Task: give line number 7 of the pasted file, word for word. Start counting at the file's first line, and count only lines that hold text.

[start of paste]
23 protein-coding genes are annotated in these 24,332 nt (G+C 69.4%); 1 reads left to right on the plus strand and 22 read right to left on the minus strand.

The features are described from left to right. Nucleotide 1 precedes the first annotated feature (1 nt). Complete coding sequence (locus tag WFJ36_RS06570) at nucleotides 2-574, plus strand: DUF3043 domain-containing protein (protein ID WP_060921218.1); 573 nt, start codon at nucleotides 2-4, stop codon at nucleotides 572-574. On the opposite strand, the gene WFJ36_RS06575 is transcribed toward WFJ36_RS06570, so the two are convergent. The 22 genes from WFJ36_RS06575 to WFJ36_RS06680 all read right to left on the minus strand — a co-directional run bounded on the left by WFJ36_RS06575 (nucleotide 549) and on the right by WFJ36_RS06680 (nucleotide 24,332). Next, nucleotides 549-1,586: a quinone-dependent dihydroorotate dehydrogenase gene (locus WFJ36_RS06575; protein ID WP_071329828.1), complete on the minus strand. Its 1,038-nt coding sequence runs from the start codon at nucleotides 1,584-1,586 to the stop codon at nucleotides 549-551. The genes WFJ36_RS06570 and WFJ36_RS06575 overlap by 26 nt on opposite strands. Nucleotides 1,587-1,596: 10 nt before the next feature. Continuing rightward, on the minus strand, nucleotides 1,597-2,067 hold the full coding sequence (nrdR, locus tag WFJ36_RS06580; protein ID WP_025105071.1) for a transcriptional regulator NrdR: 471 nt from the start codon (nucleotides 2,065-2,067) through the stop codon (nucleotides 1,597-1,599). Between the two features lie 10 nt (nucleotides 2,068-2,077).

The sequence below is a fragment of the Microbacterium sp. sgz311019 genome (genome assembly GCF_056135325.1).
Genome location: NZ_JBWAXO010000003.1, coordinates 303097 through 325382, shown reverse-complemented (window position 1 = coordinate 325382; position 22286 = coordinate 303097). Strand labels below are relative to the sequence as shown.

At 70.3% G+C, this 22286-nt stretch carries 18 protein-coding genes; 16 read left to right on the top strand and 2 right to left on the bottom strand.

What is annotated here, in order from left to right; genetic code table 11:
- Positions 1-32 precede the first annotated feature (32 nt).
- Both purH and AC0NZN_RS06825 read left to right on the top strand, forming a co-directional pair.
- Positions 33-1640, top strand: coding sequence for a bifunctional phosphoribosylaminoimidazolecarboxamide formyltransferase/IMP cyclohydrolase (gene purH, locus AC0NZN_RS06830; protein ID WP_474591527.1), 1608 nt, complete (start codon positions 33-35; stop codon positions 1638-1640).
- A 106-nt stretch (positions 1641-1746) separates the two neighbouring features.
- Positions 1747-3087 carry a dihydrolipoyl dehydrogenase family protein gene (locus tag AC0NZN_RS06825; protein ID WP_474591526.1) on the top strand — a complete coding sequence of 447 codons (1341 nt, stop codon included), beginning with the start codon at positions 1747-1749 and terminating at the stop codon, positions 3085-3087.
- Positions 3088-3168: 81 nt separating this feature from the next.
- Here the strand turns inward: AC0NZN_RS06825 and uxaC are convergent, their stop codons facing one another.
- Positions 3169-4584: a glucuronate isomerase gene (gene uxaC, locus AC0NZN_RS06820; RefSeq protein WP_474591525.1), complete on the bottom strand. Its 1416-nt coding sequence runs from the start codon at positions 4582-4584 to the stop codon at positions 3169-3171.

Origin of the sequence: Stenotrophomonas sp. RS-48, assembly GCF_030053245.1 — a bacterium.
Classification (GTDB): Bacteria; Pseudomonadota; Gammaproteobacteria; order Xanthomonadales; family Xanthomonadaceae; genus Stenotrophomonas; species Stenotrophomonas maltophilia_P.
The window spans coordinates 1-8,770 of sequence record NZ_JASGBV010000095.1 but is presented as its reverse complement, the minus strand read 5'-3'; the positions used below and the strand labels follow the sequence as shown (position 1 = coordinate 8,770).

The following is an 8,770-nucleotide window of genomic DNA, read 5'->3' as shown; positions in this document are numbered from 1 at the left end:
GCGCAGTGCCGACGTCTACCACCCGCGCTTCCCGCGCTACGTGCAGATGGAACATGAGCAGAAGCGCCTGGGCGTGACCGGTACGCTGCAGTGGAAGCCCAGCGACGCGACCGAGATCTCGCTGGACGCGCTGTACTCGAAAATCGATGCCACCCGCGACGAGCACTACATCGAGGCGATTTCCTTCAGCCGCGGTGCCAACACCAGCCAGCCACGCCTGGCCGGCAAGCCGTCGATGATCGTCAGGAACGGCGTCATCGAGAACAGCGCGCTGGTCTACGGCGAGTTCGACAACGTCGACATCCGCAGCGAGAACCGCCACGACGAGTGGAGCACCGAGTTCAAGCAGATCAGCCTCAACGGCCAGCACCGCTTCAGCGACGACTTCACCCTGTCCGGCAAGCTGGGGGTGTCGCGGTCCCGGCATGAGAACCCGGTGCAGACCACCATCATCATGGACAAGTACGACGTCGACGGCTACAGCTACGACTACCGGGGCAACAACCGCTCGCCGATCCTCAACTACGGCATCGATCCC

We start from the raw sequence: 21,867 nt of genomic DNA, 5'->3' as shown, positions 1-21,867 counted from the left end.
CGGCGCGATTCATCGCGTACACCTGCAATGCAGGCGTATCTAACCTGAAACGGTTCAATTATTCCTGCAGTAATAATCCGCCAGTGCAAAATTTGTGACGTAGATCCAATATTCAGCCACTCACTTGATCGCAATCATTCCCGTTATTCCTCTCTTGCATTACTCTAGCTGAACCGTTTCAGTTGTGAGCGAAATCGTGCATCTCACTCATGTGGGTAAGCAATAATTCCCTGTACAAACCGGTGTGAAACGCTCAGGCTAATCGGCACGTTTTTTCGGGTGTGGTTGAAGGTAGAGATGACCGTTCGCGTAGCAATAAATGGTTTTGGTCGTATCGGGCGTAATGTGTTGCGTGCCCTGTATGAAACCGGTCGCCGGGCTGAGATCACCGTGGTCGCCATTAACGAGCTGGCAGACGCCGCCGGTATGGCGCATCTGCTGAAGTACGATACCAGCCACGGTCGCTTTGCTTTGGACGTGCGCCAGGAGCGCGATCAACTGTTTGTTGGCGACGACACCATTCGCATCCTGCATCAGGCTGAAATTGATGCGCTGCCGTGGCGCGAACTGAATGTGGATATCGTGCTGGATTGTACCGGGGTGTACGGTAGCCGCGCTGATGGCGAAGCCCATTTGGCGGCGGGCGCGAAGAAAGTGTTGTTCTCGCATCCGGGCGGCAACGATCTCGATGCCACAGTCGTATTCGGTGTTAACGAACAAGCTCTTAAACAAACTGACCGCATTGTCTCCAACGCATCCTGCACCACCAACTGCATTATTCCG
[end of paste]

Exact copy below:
- Positions 1-32 precede the first annotated feature (32 nt).